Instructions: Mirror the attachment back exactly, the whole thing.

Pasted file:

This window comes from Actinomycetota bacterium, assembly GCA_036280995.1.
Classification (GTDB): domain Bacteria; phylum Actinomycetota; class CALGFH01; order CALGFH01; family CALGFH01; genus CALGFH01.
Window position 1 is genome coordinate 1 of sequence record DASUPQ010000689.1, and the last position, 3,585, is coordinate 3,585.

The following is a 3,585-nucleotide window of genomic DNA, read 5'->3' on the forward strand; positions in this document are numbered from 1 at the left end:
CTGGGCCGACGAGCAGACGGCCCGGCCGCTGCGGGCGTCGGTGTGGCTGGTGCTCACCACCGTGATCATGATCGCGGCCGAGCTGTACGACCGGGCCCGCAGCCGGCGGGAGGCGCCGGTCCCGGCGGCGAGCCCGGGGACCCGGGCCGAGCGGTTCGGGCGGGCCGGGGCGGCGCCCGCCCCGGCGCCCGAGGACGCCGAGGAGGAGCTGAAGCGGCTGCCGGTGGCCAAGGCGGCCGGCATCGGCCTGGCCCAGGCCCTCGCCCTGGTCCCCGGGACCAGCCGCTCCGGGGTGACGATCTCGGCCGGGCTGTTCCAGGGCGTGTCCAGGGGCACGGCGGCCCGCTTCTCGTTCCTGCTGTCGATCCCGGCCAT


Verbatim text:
This window comes from Actinomycetota bacterium, assembly GCA_036280995.1.
Classification (GTDB): domain Bacteria; phylum Actinomycetota; class CALGFH01; order CALGFH01; family CALGFH01; genus CALGFH01.
Window position 1 is genome coordinate 1 of sequence record DASUPQ010000689.1, and the last position, 3,585, is coordinate 3,585.

The following is a 3,585-nucleotide window of genomic DNA, read 5'->3' on the forward strand; positions in this document are numbered from 1 at the left end:
CTGGGCCGACGAGCAGACGGCCCGGCCGCTGCGGGCGTCGGTGTGGCTGGTGCTCACCACCGTGATCATGATCGCGGCCGAGCTGTACGACCGGGCCCGCAGCCGGCGGGAGGCGCCGGTCCCGGCGGCGAGCCCGGGGACCCGGGCCGAGCGGTTCGGGCGGGCCGGGGCGGCGCCCGCCCCGGCGCCCGAGGACGCCGAGGAGGAGCTGAAGCGGCTGCCGGTGGCCAAGGCGGCCGGCATCGGCCTGGCCCAGGCCCTCGCCCTGGTCCCCGGGACCAGCCGCTCCGGGGTGACGATCTCGGCCGGGCTGTTCCAGGGCGTGTCCAGGGGCACGGCGGCCCGCTTCTCGTTCCTGCTGTCGATCCCGGCCAT